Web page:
Councilman James Mulvihill said in an interview that he thought the pain was spread evenly. "Our retirees are going to be losing about $40 [million] or $50 million. They were promised free healthcare for life and we simply can't do that. Our retirees are essentially going to be losing as much as the bond holders."
He said the city needed to keep its contract with CalPERS to attract qualified employees to the city.
Councilman Henry Nickel questioned that assumption. "A major component of the plan includes contracting out. If we contract out our services, that sort of negates the point of keeping CALPERS whole in order to attract good employees."
All in all, though, he said he liked the plan.
John Jackson, a 29-year employee of the city's trash department, said he attended the meeting to "find out our fate."
Jackson, 53, is two years from the retirement age that the city negotiated in 2007-08 with non-safety employees — safety workers' unions got them a minimum retirement age of 50. Jackson fears that if the bankruptcy plan is approved, he will be out of a job. In retirement, Jackson would also lose health benefits under the proposed plan.
The job, he said, "has taken care of my family. My kids are all grown. The last one's in college."
Deanna Adams, a local business owner, said residents and city workers are paying for problems created by city officials.
"The problem with this city is the top. It's not the middle and it's not the bottom," she said. "We have a lot of potholes. We have very poor street lighting. We don't have enough public safety."
Since 2008, the city has cut hundreds of positions and deferred $200 million in essential capital maintenance. Police response time to priority calls has gone up 78%, according to officials.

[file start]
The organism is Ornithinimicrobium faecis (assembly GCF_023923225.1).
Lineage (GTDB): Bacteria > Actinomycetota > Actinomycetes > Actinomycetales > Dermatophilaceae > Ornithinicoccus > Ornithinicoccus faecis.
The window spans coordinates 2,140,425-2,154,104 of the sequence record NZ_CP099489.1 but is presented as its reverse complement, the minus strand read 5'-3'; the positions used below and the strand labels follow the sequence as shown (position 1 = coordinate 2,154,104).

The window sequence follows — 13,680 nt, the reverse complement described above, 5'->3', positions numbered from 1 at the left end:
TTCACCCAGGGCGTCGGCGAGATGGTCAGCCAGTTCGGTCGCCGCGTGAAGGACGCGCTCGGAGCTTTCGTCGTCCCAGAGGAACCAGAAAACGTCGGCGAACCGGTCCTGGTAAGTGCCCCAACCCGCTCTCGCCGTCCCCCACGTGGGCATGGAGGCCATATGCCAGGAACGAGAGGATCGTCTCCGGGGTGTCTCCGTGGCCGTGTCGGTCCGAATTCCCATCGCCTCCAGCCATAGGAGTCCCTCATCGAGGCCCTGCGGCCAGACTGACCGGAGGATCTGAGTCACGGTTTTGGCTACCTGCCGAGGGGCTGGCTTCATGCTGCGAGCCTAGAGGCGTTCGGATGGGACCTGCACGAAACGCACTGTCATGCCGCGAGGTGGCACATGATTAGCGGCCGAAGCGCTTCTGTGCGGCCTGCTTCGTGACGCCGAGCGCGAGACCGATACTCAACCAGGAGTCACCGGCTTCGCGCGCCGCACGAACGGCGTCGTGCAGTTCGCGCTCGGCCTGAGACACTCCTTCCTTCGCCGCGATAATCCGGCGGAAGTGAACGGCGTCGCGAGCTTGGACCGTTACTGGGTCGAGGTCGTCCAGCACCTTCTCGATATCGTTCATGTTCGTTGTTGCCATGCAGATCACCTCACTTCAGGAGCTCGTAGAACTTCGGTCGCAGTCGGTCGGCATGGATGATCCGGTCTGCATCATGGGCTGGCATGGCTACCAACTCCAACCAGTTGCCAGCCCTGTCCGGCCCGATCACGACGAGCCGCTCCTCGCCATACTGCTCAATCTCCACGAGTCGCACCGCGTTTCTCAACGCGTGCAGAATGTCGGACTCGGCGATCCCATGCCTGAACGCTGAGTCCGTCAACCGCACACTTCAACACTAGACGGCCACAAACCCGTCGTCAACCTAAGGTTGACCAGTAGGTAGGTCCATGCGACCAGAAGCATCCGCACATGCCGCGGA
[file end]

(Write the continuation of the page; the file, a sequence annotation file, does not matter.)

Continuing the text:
Many residents in San Bernardino blame the city's staggering economic woes on years of mismanagement. City leaders say that the very structure of the government makes it difficult to manage. With an elected council, elected mayor and elected city attorney, it's been difficult to know who runs the city, according to the plan's authors, which included officials and outside consultants.
James Penman, the city attorney for 26 years, wielded outsized influence and clashed with the mayor and critics on the council until he was recalled in 2013.
The bankruptcy plan calls for a new Charter, saying the current one neutralizes executive authority, and that the roles of the council, manager, attorney and mayor "are unclear and at times, contradict each other."
The new Charter would also probably remove a controversial provision, added in 1955, that calls for the salaries of police and firefighters to be set at the average of those in 10 similar-sized cities — some of them much wealthier — instead of through collective bargaining. It is the only city in the state to set public safety wages this way. Voters rejected a measure to remove the provision in November.
Former Mayor Patrick Morris, 77, a longtime judge, says that the bankruptcy has forced the city to deal with problems that were ignored for years.
"The future is not as bleak as some would say," he said. "The only way is up."